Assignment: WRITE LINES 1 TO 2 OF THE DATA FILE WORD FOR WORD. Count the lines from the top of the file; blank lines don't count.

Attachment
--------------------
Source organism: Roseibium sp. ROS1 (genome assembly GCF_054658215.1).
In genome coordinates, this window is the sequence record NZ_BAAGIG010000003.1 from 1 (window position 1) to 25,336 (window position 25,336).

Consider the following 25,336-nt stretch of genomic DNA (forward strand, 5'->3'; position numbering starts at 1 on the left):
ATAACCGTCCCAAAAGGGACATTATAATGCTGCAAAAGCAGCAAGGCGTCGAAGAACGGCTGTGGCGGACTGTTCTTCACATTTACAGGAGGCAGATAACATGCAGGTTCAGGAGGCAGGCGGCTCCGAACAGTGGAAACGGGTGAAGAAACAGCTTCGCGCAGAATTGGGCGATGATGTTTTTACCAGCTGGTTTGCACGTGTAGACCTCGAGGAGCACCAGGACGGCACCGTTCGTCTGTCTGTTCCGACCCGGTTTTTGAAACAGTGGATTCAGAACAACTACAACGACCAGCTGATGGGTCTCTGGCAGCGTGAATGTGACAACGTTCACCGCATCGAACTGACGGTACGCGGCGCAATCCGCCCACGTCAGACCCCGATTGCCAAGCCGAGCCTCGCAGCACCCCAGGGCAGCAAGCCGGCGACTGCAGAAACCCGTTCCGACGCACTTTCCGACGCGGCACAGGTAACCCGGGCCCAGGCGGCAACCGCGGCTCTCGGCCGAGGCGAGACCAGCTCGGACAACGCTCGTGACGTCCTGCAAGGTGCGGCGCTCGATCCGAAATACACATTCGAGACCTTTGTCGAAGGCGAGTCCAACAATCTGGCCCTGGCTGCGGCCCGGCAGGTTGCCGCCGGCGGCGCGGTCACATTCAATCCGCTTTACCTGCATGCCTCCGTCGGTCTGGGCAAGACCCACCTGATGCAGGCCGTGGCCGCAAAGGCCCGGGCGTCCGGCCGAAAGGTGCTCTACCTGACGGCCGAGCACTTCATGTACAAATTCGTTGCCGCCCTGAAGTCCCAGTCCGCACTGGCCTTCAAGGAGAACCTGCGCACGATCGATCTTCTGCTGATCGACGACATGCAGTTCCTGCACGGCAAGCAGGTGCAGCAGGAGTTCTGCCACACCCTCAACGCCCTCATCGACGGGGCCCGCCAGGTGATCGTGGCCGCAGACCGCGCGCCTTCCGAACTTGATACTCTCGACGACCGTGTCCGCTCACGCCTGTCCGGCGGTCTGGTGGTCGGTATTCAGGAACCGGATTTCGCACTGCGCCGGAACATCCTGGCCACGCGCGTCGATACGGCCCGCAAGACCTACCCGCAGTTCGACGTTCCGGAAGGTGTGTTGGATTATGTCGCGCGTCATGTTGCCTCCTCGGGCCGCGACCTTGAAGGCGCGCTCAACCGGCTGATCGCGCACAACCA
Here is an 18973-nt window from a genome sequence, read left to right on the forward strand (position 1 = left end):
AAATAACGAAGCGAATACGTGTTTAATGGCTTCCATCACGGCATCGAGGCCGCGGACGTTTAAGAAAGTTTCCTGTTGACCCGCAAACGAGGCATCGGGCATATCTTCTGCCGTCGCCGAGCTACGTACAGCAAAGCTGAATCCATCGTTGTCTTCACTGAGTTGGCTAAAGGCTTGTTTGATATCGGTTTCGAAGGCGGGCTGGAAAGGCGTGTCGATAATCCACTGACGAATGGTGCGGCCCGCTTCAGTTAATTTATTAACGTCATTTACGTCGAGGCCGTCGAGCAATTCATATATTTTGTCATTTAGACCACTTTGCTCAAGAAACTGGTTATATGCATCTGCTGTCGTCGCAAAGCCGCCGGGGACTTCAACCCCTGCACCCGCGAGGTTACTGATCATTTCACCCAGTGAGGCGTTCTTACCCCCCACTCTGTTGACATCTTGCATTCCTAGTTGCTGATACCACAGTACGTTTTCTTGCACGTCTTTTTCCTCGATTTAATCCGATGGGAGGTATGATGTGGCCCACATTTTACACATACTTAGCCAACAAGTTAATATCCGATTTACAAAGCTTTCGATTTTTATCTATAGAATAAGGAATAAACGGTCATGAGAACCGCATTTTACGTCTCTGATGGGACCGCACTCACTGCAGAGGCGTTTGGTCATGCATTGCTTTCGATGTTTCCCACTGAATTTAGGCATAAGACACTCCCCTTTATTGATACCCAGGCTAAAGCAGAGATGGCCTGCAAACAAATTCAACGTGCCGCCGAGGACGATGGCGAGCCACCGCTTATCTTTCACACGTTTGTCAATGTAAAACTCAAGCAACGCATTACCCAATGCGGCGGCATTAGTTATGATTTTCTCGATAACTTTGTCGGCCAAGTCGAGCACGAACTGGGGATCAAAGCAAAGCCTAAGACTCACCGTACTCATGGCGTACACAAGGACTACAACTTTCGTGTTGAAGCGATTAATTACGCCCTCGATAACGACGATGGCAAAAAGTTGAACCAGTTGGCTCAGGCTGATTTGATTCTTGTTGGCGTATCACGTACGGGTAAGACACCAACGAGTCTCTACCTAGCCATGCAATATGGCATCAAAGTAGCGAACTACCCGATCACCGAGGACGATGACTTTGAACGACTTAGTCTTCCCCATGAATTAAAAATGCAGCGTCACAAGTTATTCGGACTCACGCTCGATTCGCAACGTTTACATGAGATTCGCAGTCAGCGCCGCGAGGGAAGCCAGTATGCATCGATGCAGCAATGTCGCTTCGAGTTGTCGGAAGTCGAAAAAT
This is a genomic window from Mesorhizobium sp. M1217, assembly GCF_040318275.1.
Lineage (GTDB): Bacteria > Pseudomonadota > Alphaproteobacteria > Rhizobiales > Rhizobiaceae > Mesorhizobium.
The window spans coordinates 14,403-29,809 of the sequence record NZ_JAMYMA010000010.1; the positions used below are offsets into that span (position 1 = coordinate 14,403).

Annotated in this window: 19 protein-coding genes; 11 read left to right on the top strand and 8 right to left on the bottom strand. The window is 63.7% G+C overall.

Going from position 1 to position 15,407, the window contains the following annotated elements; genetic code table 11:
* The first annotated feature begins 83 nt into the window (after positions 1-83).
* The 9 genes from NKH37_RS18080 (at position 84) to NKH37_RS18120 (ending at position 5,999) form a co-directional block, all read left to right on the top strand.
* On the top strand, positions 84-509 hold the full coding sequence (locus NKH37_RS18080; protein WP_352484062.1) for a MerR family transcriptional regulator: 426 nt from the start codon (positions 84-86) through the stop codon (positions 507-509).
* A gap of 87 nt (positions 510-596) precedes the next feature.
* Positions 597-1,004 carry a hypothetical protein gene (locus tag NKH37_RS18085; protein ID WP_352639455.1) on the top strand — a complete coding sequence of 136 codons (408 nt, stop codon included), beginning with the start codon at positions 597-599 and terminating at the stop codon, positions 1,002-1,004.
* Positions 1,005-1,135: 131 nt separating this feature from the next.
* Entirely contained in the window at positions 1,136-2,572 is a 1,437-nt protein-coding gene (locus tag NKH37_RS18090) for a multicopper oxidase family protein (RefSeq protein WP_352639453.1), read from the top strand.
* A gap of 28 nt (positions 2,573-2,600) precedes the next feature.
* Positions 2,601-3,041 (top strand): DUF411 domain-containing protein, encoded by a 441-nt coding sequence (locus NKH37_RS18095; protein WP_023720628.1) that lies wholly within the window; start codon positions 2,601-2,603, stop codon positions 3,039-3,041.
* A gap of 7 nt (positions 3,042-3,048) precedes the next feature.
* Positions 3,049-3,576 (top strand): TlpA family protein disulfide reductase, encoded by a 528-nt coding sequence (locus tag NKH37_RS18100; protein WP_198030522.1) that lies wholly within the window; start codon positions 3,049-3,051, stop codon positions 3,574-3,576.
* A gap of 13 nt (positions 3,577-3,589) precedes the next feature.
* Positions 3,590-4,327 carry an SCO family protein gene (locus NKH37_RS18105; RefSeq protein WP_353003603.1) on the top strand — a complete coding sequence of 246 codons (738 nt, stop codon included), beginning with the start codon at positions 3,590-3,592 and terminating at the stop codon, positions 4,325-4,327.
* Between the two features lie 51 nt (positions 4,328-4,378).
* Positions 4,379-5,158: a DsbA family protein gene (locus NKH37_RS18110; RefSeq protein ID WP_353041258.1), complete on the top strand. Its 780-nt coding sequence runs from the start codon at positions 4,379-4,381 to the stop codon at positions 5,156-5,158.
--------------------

Source organism: Roseibium sp. ROS1 (genome assembly GCF_054658215.1).
In genome coordinates, this window is the sequence record NZ_BAAGIG010000003.1 from 1 (window position 1) to 25,336 (window position 25,336).